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Todd: It's a big boost for anybody when you're able to see your spouse and kids, especially if it happens to coincide with a time you're experiencing a low moment. It can be huge.

How did it affect you to leave family behind?

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Liz: My family ran support for the first seven days — my two-year-old, my husband and my daughter. You miss them like crazy. I remember being very emotional to start going, thinking how the heck am I going to leave my two–year old for this. It's a slippery slope because you want them there, but it's easier when they're not there. And I'm not really afraid to say that. When they're there, and you’re a parent, and you see your kids, you automatically want to go into mom mode. When they're not around, you can emotionally shut that off and focus on your ride. So, it was awesome. I loved having them there every minute of it but then at the same time, it was a little bit easier when they weren't there because I could focus on the ride.

What were the final miles like emotionally?

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Todd: We ended at 1,624 miles total. The emotions actually started the night before though. Three days from the end, we came through L’Anse and were descending into Baraga, and the Keweenaw Bay opens up on your right-hand side. Both Marc and I boded later that we were sort of in our own little personal space, overcome with emotion at that moment. The realization hit us for the first time that we were almost done. That evening, 13 days came to a head all at once. We talked about it in the last couple of days working toward Brockway. The group's consensus was things like this and the impact they have on our life — it never ends. You know we might go our separate ways in a couple of days. But as we go our separate ways into the days ahead, that is a continuation of the story; it's basically just the next chapter. And now it becomes a question of what can you do with the gifts you've been given from this great opportunity? How do you leverage this great experience in your life, and maybe, how do you help others experience similar adventures? I think it was in the last mile, I looked over at Marc and Liz because the three of us were going up side by side, and I just said, “Let's agree this isn't the last day. Tomorrow's a new chapter.” And there were not that many words. We kept pedaling.

What kind of adjustment was there after returning to the “real world?”

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Kelsy: So many things shifted within me in a good way. Fortunately, I did have about four or five days off before I had to go back to work. That was also my sons’ first week off of school, so it was really great to have that time with them to reconnect after being gone for so long. 

Marc: To some degree, I don't feel like you really ever come back from it because you always want to be there. I've got kind of kid gloves on with the normal world because I prefer to be in an environment where I can take in nature as it comes to me. The adjustment from something like this certainly takes some time because you stop thinking about your alarm clock and you stop thinking about all the conveniences that you count on in the world. And then you can get away from it and you don't need any of it, you realize how self-sufficient you can be. Some of that stuff you just don't want in your life anymore, and the biggest lesson for me is that we live way too conveniently in a regular world, and I like to stay kind of on the fringe. And I can just see the world from a different lens when I keep that time from Project Adventrus up in the U.P. close to my consciousness.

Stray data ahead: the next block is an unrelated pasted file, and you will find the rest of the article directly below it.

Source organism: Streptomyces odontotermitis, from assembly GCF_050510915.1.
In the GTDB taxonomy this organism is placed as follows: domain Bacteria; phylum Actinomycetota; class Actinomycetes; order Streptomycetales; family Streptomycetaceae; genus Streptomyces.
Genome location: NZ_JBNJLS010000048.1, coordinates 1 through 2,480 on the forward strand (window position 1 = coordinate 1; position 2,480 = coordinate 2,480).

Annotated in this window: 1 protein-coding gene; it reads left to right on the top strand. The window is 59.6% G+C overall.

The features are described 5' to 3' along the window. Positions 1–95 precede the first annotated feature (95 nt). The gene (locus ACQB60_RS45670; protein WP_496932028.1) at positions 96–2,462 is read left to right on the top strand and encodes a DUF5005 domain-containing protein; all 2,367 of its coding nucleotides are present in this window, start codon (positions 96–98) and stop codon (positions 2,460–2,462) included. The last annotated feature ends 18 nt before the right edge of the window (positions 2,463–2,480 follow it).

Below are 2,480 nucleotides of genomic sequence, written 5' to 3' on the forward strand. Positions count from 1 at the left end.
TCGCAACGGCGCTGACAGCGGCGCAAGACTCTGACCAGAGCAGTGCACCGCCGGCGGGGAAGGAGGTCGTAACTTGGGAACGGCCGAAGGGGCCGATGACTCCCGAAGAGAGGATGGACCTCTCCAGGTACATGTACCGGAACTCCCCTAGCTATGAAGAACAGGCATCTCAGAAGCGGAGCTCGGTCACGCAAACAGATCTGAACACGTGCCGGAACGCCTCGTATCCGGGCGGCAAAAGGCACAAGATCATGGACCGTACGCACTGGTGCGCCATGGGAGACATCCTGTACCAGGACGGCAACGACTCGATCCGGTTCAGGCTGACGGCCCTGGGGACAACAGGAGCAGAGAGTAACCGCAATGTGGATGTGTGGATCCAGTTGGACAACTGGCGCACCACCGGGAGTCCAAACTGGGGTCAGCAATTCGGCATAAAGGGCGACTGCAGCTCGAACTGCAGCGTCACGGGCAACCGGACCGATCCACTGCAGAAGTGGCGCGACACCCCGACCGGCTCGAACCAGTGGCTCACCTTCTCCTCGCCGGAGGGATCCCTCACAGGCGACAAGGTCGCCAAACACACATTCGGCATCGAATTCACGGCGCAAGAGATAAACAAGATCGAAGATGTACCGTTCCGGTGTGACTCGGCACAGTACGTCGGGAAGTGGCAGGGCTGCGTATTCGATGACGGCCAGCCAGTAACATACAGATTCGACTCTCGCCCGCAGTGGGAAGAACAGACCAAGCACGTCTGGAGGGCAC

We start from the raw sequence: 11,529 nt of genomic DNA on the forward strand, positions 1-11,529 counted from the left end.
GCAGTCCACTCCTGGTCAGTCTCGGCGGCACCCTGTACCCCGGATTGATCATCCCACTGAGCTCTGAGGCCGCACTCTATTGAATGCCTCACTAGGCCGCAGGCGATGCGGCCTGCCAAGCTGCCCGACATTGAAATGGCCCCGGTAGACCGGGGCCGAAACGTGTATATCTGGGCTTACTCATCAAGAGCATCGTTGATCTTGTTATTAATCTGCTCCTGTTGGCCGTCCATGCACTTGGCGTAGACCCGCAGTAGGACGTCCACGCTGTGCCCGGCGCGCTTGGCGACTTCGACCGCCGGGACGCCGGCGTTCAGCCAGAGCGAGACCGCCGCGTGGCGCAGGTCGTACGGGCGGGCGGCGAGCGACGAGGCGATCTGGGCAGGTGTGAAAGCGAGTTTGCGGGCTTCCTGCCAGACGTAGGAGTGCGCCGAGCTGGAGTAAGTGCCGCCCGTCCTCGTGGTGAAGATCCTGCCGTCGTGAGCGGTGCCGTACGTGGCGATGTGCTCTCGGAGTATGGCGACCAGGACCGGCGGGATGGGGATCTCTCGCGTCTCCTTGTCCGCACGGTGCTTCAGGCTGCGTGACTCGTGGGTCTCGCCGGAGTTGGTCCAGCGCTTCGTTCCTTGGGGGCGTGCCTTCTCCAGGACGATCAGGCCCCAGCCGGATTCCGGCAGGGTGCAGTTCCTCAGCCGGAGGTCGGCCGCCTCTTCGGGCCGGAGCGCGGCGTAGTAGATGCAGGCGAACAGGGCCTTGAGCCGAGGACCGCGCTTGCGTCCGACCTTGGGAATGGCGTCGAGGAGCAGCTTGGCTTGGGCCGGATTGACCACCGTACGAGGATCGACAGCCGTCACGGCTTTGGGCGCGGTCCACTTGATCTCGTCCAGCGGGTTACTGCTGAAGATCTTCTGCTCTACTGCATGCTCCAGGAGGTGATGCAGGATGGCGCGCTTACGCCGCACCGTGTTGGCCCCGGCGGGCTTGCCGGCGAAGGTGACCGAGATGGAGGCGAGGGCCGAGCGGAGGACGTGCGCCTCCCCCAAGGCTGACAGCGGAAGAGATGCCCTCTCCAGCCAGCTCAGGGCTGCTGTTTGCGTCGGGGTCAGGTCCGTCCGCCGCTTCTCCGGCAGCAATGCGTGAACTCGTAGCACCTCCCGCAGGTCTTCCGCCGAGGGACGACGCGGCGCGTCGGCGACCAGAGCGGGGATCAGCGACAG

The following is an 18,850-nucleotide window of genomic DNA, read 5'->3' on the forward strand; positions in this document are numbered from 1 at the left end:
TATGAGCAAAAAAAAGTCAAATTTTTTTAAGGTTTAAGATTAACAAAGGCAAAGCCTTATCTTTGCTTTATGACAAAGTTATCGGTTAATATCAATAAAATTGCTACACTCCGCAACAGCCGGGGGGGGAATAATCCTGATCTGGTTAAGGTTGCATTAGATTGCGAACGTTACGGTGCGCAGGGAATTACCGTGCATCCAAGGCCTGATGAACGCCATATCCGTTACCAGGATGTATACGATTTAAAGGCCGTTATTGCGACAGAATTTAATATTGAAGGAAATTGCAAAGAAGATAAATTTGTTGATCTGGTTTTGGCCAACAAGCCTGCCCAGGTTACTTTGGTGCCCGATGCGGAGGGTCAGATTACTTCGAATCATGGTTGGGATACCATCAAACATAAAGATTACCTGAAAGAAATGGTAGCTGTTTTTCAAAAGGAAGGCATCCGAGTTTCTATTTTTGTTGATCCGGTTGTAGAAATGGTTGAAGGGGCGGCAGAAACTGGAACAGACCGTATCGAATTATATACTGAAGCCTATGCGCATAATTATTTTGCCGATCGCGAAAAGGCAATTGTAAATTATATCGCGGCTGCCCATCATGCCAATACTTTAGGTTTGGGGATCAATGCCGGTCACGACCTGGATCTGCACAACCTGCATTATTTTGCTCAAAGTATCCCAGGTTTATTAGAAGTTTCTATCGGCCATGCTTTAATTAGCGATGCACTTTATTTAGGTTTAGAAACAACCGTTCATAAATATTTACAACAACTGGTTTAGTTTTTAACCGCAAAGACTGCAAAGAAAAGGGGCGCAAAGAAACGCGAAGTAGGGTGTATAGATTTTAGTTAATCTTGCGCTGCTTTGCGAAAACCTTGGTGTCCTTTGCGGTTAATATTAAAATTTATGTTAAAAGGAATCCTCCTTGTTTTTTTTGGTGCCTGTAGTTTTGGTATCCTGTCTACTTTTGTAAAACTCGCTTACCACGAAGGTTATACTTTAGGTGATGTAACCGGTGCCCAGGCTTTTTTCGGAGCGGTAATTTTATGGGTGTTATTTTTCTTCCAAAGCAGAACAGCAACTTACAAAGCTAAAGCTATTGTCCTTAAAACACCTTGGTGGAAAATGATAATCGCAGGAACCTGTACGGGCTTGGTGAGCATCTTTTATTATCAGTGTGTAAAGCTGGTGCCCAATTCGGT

What impact does this have on the riders’ children?

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Todd: It can't hurt for them just to see this as a positive reference. My son Cable said his official statement is he will do Project Adventrus 2070. He will be in his sixties by then, so it looks like he is starting later. But he is entrenched in this mindset of doing hard things with basically no excuses. A lot of us don’t establish it until later. If you can associate the struggle and working hard with something fun like bicycles, it reestablishes foundational groundwork for kids, behaviorally. They won't grow up to hate doing the hard stuff. These are essential building blocks that create more resilient and confident people who celebrate important little wins in a way most tend not to.

Kelsy: My sons were both in school still when I did this. We are friends with my youngest’s teacher, and she had the class follow us each day and write out our route. I came home to this lovely thank you from them. My 12-year-old encouraged me not to quit every time that I saw him or talked to him on the phone. It was his way in the moment of providing me love and support, knowing my end goal was to finish. They both still talk about it from time to time and their experience of following along.

Have your goals changed going forward?

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Liz: My goal every day of my life outside of Project Adventrus is to help other people who want to do those things and to help them get prepared, educate them and coach them. This was more of a selfish mission, just to go out and do something insane. But as soon as I was off my bike, then I was right back to focusing on getting other people to do things like that.

Experience the journey at home

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The next Project Adventrus is still being planned out, but you can experience last year’s NOW! Watch 1,600 miles unfold across the Upper Peninsula’s drastically ranging terrain and beautiful array of backgrounds in Aaron Peterson’s documentary Unforgettable. Approximately 40 minutes long, this movie puts you on the bike and takes you through the highs and lows of their journey, with some views you may never see yourself. Then stay tuned for updates on the next Project Adventrus on its Facebook page!